Quitting smoking after a heart attack gives quick boost to mental health and the quality of life, according to the new study.
The researchers Washington University School of Medicine have data from about 4,000 patients participating in several trials that studied heart attacks. Of the active smokers, 46 per cent quit in the first year following their heart attacks.
"Even in people who smoked and had a heart attack, we see fairly rapid improvements in health and quality of life when they quit smoking after their heart attacks," said senior study author Sharon Cresci, assistant professor of medicine at Washington University's school of medicine.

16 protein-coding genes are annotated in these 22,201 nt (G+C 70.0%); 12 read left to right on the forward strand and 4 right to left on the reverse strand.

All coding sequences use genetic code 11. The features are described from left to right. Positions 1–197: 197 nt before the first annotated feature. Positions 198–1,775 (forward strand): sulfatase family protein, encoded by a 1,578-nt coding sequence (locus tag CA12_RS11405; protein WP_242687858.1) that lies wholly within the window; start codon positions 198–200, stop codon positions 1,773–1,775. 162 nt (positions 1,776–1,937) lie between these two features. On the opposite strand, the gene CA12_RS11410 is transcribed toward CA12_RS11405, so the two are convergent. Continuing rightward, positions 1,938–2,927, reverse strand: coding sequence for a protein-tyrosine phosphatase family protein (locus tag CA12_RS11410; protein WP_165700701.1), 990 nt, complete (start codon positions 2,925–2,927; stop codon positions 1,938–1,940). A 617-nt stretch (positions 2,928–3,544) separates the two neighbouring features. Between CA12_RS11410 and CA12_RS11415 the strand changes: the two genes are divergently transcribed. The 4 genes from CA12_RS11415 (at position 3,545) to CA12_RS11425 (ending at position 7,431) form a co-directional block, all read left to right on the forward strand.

Angina can be quite debilitating for patients. "Episodes of angina are scary, especially when patients have just had a heart attack. The symptoms are a signal that the heart is not getting enough oxygen, which affects the quality of people's daily lives," said Cresci. He emphasised that standard care for smokers who have had heart attacks includes offering support to help them quit smoking.
The study was published in the journal Circulation: Cardiovascular Quality and Outcomes.